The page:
This groundbreaking work remains as relevant today as when it was when first published. Two of Zed's best-known authors argue that ecological destruction and industrial catastrophes constitute a direct threat to everyday life, the maintenance of which has been made the particular responsibility of women. In both industrialized societies and the developing countries, the new wars the world is experiencing, violent ethnic chauvinisms and the malfunctioning of the economy also pose urgent questions for ecofeminists. Is there a relationship between patriarchal oppression and the destruction of nature in the name of profit and progress? How can women counter the violence inherent in these processes? Should they look to a link between the women's movement and other social movements? Maria Mies and Vandana Shiva offer a thought-provoking analysis of these and many other issues from a unique North-South perspective. They critique prevailing economic theories, conventional concepts of women's emancipation, the myth of 'catching up' development, the philosophical foundations of modern science and technology, and the omission of ethics when discussing so many questions, including advances in reproductive technology and biotechnology. In constructing their own ecofeminist epistemology and methodology, these two internationally respected feminist environmental activists look to the potential of movements advocating consumer liberation and subsistence production, sustainability and regeneration, and they argue for an acceptance of limits and reciprocity and a rejection of exploitation, the endless commoditization of needs, and violence.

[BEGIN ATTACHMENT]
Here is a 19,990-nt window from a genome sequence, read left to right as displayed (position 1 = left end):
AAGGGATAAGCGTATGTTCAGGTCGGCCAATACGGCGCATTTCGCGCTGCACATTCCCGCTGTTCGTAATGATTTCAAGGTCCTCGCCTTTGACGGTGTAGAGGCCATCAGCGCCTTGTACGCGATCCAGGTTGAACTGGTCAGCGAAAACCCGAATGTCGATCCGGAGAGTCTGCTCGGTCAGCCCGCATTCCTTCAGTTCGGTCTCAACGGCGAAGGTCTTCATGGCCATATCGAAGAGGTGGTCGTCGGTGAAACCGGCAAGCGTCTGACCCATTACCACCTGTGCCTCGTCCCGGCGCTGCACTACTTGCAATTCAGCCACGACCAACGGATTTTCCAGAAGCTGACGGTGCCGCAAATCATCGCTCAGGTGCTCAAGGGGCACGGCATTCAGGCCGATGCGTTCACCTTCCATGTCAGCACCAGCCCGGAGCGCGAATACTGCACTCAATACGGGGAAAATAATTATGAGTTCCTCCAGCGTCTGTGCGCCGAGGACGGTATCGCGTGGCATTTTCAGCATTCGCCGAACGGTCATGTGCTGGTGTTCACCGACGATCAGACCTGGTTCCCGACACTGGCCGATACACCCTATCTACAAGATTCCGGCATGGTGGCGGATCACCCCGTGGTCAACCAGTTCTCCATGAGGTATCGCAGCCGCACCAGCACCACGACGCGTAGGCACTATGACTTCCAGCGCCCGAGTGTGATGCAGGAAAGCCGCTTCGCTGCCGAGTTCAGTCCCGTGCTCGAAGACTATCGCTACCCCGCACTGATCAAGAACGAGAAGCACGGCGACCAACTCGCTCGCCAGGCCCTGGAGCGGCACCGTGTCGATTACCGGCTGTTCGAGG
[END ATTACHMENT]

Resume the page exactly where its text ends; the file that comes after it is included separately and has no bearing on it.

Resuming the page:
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Foreword Ariel Salleh
Why We Wrote This Book Together
Critique and Perspective
Subsistence v Development
Who Made Nature Our Enemy? Maria Mies
His Search for What He Has Destroyed Maria
Ecofeminism v New Areas of Investment through Biotechnology
Freedom for Trade or Freedom for Survival?
Freedom v Liberalization
Otras ediciones - Ver todas
agriculture Andrews Bangladesh become biodiversity body capital capitalist patriarchy Carolyn Merchant catching-up development cent Chernobyl colonies communities concept conservation consumer consumption contraceptive corporations countries created critique culture demand destroyed destruction Die Tageszeitung diversity dominant earth East Germany Ecofeminism ecofeminist ecological ecology movements economic embryo environment environmental ethical exploitation farmers female feminist fertility forests freedom GATT genetic engineering Germany global Green Revolution growth human Ibid India industrial society labour land liberation living Maria Mies means modern mother nation-state nature nature’s needs North nuclear one’s organic paradigm particularly patents patriarchal people’s plant political poor population control poverty protect relationship reproductive technology scientific scientists seed self-determination sexual social soil South strategy struggle subsistence perspective surrogacy survival sustainable symbiosis Third World TNCs Vandana Shiva violence against women woman women and children women’s movement Women’s Studies Zed Books